This foot is another “OG” and is one step (pun intended) above the SACH foot. It has a single axis and allows for plantarflexion and dorsiflexion (moving your ankle up and down motion). This is a very simple foot and is typically for lower level mobility. One of its advantages is that it offers good knee stability especially to my above knee amputees when they put full body weight into the socket during midstance in gait. There are rubber bumpers inside the foot that provide cushion and will determine how much movement is allowed. This is also a fantastic option for a pool/beach foot as manufacturers make this low cost and in some cases, water resistant! This foot is meant for those who are low activity but want a little more movement than the SACH foot.

Now we’re getting a little more “fancy!” This foot allows for movement in plantarflexion/dorsiflexion as well as inversion and eversion (side to side ankle motion) and a little rotation (or a lot depending on the manufacturer) to add some spice! This foot provides for a lot more mobility which in turn, provides a little less stability (when compared to the SACH and Single Axis feet). Keeping in mind, these movements occur because of the user pushing down with their body weight to move in these directions. The foot does not move in these directions by itself (like a robot). With this increase in available motion, you get better absorption of stress (compared to a Single Axis foot) which in turn, cuts down on the wear and tear of your skin. While the SACH and Single Axis feet give you a sturdy foundation, the Multi Axial foot is designed for folks who want more movement with their step and also have the balance and coordination to control the movement to their advantage.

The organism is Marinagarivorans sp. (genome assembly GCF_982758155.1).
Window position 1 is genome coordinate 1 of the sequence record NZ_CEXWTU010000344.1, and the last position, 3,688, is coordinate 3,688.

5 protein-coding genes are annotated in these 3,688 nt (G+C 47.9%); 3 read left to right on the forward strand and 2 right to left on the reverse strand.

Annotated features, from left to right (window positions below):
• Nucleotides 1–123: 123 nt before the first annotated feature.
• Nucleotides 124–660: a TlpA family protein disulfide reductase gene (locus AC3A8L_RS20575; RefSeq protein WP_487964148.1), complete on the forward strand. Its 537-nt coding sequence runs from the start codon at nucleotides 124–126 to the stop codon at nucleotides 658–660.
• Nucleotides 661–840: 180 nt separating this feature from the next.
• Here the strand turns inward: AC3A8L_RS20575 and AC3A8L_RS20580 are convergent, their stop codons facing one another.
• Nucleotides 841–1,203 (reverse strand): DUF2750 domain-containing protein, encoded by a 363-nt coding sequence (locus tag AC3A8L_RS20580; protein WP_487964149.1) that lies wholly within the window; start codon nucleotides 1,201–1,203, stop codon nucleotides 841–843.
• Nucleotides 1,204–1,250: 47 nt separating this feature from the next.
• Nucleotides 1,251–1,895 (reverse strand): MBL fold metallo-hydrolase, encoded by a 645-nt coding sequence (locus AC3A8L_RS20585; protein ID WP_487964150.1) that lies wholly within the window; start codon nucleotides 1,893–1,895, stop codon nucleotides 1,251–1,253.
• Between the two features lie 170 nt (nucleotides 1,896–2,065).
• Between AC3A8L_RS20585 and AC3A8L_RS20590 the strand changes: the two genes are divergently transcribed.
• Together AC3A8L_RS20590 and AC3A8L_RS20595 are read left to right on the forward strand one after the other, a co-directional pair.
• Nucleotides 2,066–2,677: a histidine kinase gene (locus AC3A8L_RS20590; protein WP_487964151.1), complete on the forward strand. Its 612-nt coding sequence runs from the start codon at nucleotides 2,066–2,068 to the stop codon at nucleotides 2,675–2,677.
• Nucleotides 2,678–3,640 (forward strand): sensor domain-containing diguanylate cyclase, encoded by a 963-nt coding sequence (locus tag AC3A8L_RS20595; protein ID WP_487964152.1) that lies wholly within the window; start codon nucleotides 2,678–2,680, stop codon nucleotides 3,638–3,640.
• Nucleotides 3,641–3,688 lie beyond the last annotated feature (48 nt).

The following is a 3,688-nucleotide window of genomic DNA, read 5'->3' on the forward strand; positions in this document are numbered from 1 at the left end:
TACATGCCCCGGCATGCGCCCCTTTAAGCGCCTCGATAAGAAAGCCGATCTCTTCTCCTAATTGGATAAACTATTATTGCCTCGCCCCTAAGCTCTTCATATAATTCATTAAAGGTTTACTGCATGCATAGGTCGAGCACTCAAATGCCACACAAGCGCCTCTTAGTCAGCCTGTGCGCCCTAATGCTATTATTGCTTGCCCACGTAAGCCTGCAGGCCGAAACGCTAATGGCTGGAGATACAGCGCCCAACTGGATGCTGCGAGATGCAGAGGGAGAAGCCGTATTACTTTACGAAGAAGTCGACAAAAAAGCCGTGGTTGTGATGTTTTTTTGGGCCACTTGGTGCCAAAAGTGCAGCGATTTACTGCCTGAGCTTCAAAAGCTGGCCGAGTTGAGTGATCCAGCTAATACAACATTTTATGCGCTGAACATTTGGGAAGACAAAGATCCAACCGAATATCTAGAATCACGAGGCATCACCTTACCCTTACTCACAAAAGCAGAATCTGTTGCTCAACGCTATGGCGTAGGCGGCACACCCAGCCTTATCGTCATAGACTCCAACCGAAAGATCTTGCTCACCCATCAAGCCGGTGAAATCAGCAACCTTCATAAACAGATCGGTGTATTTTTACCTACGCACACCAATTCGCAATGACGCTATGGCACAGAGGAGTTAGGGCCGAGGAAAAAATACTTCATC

Now we’re cooking with grease! The Dynamic Response foot is typically made from carbon fiber materials that will deform under a load (when you put your weight into it) and will return to its original shape when off loaded (when you roll off the foot). So while this technically is not an energy storing foot, it does provide energy return as it is returning to its original form. (Yeah, it took me a minute as well to understand the difference!) These feet will have a nifty “J” shape design at the ankle.

But wait, there’s more! Many folks (myself included) will talk about an ESAR in the same way as a Dynamic Response Foot. This is because they are very similar in many ways! They both give energy to the user during the roll over (loading response/midstance/heel off) stages of gait, they just do it in a slightly different manner.

Think of the the ESAR foot as a pogo stick (or like Tigger from Winnie the Pooh). When you put your weight into this foot as you take a step, the foot stores that potential energy (hello high school physics!) and then returns that energy to you when you are pushing off with that foot. More precisely, it stores that energy in the keel when you roll over your weight onto it (during loading response and mid-stance for those of you smarties who have listened to my gait talk). It’s what gives “pep to your step!” It also gives a more normal sense of range of motion and symmetry to the gait pattern. In certain feet they have a split toe design component added to give you some of that inversion and eversion capabilities. Some are even designed to allow for decreased impact forces on the sound limb. This is for moderate to active individuals who put their foot through the gauntlet.